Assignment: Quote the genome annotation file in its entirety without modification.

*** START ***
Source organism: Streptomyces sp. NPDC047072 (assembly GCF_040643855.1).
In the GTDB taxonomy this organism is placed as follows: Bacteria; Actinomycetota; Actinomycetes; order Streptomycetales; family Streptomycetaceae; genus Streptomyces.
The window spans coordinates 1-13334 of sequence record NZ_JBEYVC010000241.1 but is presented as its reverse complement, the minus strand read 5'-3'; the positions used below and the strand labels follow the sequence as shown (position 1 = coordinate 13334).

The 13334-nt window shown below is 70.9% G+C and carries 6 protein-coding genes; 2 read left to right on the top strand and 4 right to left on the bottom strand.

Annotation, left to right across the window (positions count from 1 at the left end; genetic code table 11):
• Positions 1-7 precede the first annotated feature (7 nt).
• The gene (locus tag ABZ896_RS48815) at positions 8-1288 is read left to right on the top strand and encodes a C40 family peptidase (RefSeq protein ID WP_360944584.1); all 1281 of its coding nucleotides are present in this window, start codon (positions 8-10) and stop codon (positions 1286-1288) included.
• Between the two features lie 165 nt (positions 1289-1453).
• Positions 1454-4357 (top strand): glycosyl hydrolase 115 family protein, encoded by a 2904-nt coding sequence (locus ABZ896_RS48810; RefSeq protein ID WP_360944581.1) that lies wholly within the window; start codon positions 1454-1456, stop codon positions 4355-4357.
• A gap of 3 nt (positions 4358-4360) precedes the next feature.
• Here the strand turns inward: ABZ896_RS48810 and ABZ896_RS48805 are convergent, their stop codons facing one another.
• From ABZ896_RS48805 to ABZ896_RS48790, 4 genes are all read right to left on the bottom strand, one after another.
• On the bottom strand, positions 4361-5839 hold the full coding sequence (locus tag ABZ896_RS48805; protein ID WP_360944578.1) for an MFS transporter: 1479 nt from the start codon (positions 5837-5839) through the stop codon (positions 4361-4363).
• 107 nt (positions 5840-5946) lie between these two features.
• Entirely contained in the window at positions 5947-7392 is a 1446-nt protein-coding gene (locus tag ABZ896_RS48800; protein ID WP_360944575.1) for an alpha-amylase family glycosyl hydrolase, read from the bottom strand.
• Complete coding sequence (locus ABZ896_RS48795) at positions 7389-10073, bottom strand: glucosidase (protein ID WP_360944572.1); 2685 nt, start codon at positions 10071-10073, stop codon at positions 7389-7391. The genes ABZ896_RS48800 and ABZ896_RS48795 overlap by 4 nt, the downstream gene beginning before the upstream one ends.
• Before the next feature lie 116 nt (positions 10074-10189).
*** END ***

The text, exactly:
Source organism: Streptomyces sp. NPDC047072 (assembly GCF_040643855.1).
In the GTDB taxonomy this organism is placed as follows: Bacteria; Actinomycetota; Actinomycetes; order Streptomycetales; family Streptomycetaceae; genus Streptomyces.
The window spans coordinates 1-13334 of sequence record NZ_JBEYVC010000241.1 but is presented as its reverse complement, the minus strand read 5'-3'; the positions used below and the strand labels follow the sequence as shown (position 1 = coordinate 13334).

The 13334-nt window shown below is 70.9% G+C and carries 6 protein-coding genes; 2 read left to right on the top strand and 4 right to left on the bottom strand.

Annotation, left to right across the window (positions count from 1 at the left end; genetic code table 11):
• Positions 1-7 precede the first annotated feature (7 nt).
• The gene (locus tag ABZ896_RS48815) at positions 8-1288 is read left to right on the top strand and encodes a C40 family peptidase (RefSeq protein ID WP_360944584.1); all 1281 of its coding nucleotides are present in this window, start codon (positions 8-10) and stop codon (positions 1286-1288) included.
• Between the two features lie 165 nt (positions 1289-1453).
• Positions 1454-4357 (top strand): glycosyl hydrolase 115 family protein, encoded by a 2904-nt coding sequence (locus ABZ896_RS48810; RefSeq protein ID WP_360944581.1) that lies wholly within the window; start codon positions 1454-1456, stop codon positions 4355-4357.
• A gap of 3 nt (positions 4358-4360) precedes the next feature.
• Here the strand turns inward: ABZ896_RS48810 and ABZ896_RS48805 are convergent, their stop codons facing one another.
• From ABZ896_RS48805 to ABZ896_RS48790, 4 genes are all read right to left on the bottom strand, one after another.
• On the bottom strand, positions 4361-5839 hold the full coding sequence (locus tag ABZ896_RS48805; protein ID WP_360944578.1) for an MFS transporter: 1479 nt from the start codon (positions 5837-5839) through the stop codon (positions 4361-4363).
• 107 nt (positions 5840-5946) lie between these two features.
• Entirely contained in the window at positions 5947-7392 is a 1446-nt protein-coding gene (locus tag ABZ896_RS48800; protein ID WP_360944575.1) for an alpha-amylase family glycosyl hydrolase, read from the bottom strand.
• Complete coding sequence (locus ABZ896_RS48795) at positions 7389-10073, bottom strand: glucosidase (protein ID WP_360944572.1); 2685 nt, start codon at positions 10071-10073, stop codon at positions 7389-7391. The genes ABZ896_RS48800 and ABZ896_RS48795 overlap by 4 nt, the downstream gene beginning before the upstream one ends.
• Before the next feature lie 116 nt (positions 10074-10189).